In summation, it pays to take some time and conduct proper research, including pilot and climate charts—after all, the Pacific is a huge and diverse area. Simplified textbook principles do not always apply everywhere; for instance, it is not true that all archipelagos have their rainy season during the summer months. Avoid extra-tight itineraries as they leave no time to await favorable passage weather when bold plans include picking up and dropping off a constantly changing crew or visitors, especially from ambitiously distant places. With some clever planning, as well as a lot of flexibility, cruising the South Pacific is undeniably an extraordinary experience.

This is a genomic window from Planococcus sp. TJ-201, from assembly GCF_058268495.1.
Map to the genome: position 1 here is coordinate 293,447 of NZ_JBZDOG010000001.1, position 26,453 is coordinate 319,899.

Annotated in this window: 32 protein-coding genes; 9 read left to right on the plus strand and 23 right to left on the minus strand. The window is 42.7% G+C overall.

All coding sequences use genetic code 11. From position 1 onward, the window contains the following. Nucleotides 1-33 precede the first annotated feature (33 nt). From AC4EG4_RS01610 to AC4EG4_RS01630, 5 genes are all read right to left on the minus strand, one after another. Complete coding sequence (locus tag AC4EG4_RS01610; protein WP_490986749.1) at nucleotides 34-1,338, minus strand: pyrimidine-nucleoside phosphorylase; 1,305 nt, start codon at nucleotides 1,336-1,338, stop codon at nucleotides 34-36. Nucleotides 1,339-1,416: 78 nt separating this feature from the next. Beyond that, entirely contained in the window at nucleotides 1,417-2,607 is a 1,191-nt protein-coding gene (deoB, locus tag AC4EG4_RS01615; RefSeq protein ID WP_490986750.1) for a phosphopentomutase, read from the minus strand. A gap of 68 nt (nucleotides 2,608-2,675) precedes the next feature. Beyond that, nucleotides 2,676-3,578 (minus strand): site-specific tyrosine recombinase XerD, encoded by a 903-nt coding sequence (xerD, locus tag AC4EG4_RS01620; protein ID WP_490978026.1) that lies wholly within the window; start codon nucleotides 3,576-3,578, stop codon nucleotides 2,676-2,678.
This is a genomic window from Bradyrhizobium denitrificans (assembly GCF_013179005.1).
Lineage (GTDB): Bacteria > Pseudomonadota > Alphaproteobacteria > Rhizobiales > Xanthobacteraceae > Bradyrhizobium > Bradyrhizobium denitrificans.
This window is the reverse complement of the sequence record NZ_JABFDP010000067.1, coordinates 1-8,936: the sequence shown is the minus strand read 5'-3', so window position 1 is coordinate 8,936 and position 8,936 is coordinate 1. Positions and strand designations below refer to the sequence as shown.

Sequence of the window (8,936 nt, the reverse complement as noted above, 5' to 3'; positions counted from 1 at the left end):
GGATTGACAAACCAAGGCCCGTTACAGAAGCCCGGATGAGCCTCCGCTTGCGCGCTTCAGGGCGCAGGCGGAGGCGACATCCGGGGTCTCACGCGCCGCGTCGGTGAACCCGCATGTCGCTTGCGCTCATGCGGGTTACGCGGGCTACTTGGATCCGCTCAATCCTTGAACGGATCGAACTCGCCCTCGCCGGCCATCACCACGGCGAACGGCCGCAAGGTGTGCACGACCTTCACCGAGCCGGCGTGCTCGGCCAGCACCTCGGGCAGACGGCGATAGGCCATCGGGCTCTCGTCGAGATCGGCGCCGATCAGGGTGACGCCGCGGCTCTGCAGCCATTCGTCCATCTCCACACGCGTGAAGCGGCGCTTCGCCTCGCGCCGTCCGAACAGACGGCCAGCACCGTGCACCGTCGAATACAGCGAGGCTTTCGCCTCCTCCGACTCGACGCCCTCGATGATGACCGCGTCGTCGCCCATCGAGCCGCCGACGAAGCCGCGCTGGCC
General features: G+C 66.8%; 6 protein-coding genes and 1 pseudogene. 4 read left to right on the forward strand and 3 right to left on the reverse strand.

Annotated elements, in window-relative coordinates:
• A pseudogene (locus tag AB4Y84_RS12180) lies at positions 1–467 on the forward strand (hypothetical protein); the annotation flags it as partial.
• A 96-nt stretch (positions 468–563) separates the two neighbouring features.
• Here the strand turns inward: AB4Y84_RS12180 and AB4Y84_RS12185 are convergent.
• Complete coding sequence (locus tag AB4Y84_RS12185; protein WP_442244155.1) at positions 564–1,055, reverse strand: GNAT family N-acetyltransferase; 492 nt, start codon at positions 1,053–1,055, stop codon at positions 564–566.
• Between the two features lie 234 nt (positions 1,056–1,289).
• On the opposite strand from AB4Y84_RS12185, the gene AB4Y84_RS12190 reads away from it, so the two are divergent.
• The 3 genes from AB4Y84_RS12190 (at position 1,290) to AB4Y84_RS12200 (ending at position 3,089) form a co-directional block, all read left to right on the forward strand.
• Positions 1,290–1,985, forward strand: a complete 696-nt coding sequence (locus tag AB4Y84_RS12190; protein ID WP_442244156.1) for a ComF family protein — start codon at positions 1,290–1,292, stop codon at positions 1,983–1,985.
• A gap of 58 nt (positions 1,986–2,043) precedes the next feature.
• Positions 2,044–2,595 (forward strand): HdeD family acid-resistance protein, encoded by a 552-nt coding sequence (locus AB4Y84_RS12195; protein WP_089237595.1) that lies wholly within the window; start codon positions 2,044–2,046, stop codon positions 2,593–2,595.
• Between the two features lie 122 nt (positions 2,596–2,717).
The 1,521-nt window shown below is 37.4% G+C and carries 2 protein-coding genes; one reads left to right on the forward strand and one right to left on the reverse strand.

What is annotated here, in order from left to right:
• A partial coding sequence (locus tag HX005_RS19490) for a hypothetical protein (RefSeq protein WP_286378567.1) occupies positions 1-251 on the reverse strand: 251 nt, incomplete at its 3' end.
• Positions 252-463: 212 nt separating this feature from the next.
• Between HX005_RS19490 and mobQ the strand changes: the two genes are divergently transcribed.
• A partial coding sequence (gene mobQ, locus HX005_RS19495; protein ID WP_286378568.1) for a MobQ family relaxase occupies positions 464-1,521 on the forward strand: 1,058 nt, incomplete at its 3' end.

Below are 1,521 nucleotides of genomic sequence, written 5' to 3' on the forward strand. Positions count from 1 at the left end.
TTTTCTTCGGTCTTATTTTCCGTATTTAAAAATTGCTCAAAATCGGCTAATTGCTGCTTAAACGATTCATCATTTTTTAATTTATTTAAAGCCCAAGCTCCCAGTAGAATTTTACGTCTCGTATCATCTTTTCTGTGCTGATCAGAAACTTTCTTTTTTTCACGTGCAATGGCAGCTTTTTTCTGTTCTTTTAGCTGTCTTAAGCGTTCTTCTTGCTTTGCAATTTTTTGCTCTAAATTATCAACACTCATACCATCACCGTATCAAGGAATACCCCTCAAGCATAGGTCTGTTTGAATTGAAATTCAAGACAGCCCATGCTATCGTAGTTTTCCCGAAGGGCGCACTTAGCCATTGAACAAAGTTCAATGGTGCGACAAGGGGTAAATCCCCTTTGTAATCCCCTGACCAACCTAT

Finally, it is not advisable to solely rely on GRIB files to find good passage weather. An additional look at surface-analysis weather charts shows where the convergence zone and nasty fronts exist, particularly when sailing between French Polynesia and Fiji, or farther west. The SPCZ that causes so much variable weather in the Pacific also has a good side: the numerous disturbances with shifting winds provide good-weather windows to sail eastward.
Birgit Hackl and Christian Feldbauer set out from the Med in 2011 aboard their 41-foot S&S-designed Pitufa. Two years later, after an Atlantic crossing, time in the Caribbean and a transit of the Panama Canal, they reached French Polynesia, which has become their home base. For more on the couple, visit Pitufa.at.